Andrew Bailey: who is the new Bank of England governor?

Financial Conduct Authority chief faces questions from Treasury Select Committee

Andrew Bailey has more than 30 years’ experience at the Bank of England
(Image credit: Kirsty O'Connor - WPA Pool/Getty Images)

The Bank of England's next governor Andrew Bailey is facing a grilling by the Treasury Select Committee over his impending ascension to the role later this month.

The meeting comes after lawyer Gina Miller called on Chancellor Rishi Sunak to launch an independent review into Bailey’s tenure as CEO of the Financial Conduct Authority (FCA) ahead of his appointment to the BoE.

Miller alleges that his time at the FCA was characterised by a “toxic cocktail of negligence, incompetence and indifference” that allowed a string of financial scandals to go unchecked, wiping out the savings of small investors, The Guardian reports.

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The FCA has said it “utterly” rejects the claims, which it says contains “numerous inaccuracies and are made with little understanding of the role of the FCA”.

He will replace Mark Carney on 16 March.

Who is Andrew Bailey?

Bailey spent the vast majority of his career at the Bank of England, which he joined in 1985, but is currently the chief executive of the Financial Conduct Authority (FCA), the City watchdog.

He was chief cashier at the Bank of England during the financial crisis when, he told the Financial Times: “The [RBS] treasurer, John Cummins, came in and I thought he was going to have a heart attack... and he looked at me and said: ‘I need £25bn today, can you do it?’ I said: ‘Yes, I can do that.’”

Bailey has also been deputy governor and was head of the Bank’s prudential regulation division, before leaving to join the FCA as its chief executive in 2016.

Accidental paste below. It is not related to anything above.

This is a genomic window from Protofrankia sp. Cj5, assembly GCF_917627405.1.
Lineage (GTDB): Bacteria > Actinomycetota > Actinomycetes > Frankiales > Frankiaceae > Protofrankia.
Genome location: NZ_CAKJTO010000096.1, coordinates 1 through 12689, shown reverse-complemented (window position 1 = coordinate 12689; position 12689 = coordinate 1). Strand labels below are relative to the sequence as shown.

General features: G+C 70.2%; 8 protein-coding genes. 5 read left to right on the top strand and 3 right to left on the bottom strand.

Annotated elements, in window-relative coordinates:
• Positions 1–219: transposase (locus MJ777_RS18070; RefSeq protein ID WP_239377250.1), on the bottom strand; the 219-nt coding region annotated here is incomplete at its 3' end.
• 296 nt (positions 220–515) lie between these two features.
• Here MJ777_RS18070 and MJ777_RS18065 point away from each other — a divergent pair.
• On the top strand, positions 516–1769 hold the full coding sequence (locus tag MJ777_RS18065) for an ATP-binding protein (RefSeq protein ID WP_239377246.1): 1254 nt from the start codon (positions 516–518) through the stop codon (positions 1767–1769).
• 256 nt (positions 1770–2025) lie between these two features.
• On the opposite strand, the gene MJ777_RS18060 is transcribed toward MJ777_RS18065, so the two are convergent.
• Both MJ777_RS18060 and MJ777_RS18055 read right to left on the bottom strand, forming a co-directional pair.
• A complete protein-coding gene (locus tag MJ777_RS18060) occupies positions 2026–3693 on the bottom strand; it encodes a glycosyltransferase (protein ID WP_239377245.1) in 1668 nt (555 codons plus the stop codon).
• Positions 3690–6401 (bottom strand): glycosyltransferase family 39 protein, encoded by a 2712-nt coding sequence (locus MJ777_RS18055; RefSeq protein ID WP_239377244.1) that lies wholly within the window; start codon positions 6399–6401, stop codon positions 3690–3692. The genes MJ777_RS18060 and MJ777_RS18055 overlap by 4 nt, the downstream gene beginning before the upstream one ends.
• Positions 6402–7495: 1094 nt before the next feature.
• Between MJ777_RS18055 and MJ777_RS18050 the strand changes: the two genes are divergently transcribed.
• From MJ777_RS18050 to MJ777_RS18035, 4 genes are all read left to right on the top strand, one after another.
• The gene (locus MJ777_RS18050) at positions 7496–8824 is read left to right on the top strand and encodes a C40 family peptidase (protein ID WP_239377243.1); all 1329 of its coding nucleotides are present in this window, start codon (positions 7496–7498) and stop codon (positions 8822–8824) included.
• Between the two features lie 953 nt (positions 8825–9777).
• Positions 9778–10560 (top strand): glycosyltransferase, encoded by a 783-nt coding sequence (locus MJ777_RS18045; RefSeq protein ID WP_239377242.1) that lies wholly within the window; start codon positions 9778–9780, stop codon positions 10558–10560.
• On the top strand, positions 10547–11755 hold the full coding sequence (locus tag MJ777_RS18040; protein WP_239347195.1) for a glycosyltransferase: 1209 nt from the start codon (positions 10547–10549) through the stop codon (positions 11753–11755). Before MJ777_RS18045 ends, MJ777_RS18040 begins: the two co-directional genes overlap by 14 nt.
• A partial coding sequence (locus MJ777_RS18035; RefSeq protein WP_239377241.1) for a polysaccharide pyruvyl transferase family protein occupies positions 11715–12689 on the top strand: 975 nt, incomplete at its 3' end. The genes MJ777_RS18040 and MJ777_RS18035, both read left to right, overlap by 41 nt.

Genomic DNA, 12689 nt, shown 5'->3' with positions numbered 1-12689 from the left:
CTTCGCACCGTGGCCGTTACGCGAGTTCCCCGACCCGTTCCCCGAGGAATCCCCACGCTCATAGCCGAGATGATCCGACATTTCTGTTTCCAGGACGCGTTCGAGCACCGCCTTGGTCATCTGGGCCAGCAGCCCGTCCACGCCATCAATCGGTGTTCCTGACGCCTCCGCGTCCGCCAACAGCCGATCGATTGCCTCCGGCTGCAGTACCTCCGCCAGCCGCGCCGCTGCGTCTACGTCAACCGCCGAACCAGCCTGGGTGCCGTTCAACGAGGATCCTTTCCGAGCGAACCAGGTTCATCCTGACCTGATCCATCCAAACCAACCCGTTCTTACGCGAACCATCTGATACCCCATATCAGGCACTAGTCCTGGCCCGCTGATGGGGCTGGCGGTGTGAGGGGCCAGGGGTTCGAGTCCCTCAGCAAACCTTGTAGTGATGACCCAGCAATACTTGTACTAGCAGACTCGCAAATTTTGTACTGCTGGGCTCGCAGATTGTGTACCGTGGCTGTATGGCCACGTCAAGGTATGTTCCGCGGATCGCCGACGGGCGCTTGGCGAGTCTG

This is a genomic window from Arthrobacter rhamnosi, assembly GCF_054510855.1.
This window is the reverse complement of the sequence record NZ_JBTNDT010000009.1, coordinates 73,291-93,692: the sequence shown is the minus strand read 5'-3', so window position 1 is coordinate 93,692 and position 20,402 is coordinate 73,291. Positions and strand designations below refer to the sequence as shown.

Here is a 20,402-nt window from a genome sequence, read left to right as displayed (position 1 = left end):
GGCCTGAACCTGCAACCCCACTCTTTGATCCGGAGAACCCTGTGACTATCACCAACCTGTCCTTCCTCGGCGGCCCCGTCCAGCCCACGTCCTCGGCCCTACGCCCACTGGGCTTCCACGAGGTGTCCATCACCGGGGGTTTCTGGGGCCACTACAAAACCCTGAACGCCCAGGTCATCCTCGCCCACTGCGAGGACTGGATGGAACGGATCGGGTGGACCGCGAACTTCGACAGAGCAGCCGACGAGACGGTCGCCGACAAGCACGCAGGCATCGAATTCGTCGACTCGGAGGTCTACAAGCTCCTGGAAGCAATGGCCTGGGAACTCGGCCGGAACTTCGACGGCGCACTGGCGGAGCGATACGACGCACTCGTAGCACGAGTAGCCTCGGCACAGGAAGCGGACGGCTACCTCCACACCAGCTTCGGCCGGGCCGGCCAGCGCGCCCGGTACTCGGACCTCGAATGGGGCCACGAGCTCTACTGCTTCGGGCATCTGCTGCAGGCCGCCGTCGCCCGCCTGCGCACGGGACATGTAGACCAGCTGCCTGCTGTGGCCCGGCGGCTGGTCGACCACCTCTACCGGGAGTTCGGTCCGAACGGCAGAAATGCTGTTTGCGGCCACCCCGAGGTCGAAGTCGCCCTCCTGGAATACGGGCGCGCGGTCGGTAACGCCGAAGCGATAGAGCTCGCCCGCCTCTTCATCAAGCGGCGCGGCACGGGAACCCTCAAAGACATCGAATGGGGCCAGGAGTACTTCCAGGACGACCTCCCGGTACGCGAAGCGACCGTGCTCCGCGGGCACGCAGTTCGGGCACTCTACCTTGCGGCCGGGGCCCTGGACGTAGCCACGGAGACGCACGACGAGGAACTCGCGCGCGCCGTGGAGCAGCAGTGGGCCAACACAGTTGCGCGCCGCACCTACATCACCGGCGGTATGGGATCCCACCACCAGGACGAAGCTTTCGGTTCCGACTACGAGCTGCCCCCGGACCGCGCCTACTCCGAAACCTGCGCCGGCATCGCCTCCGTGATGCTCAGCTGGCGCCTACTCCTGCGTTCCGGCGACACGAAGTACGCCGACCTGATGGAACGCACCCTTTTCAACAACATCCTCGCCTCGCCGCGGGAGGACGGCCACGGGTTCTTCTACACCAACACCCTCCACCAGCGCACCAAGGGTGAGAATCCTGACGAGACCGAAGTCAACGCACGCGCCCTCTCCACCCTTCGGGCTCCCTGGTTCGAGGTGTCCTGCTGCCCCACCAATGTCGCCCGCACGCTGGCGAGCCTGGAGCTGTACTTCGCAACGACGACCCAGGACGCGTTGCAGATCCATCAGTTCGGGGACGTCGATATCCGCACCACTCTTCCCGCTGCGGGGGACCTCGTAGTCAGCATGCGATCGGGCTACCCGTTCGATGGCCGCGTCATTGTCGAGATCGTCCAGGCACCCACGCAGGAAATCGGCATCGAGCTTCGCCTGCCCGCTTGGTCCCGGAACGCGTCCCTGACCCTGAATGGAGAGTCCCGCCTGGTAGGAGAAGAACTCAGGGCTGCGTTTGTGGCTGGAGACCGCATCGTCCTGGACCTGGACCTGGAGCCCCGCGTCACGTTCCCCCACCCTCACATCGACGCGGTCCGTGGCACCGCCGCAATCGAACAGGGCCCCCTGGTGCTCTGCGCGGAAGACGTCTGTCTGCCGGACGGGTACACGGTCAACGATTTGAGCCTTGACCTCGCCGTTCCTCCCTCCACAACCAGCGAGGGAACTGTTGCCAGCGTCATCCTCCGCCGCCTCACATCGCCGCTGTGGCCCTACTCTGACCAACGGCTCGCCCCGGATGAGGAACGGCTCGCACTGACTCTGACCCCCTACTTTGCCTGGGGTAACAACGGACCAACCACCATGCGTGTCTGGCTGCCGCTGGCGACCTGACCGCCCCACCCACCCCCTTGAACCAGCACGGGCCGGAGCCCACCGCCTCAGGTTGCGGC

He is highly thought of by colleagues and civil servants, says the BBC’s business editor Simon Jack, and will be paid £495,000 a year in the role.

Announcing the appointment, then-chancellor Sajid Javid said Bailey was “the stand-out candidate in a competitive field”.

“He is the right person to lead the Bank as we forge a new future outside the EU and level-up opportunity across the country,” he added.

But the FCA has been criticised in recent months over its regulatory scrutiny of the fund managed by the disgraced Neil Woodford, says the BBC. The fund was suspended in June and eventually closed, meaning investors are likely to lose considerable sums of money.

And an FCA report into the Royal Bank of Scotland’s treatment of small businesses was called a “whitewash” by MPs after it recommended taking no further action against the bank, despite RBS allegedly engineering defaults on loans so that it could acquire business’s property, says The Independent.

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What challenges will he face as governor?

According to City A.M., Bailey will face a number of issues as he takes the role. First off, he is likely to be pressured to “maintain Threadneedle Street’s concern with climate change” after more than 101 economists, scientists and industry leaders penned a letter to him.

The paper adds that the BoE has “earned international plaudits for its approach to climate change under current governor Mark Carney, who has warned that the financial sector’s investments are currently not consistent with stopping global temperatures rising 2C” - a path Bailey will have to follow Carney down.

And he will have to deal with calls for a regulatory shake-up aimed at stopping investors withdrawing their money from funds instantly, after high-profile funds got into trouble last year because of high demand for withdrawal.

The new governor will also need to address criticism of a lack of diversity at the Bank. Only one of its nine-member rate-setting committee is a woman – Silvana Tenreyro – and Carney’s four deputy governors are all white, middle-aged men. There has never been a female governor of the Bank of England in its 325-year history.

On top of this, Bailey will need to take steps to handle the continued reliance on the London Interbank Offered Rate (Libor), the interest rate used between banks and the benchmark for lending rates on financial contracts, that is being phased out by the end of 2021.

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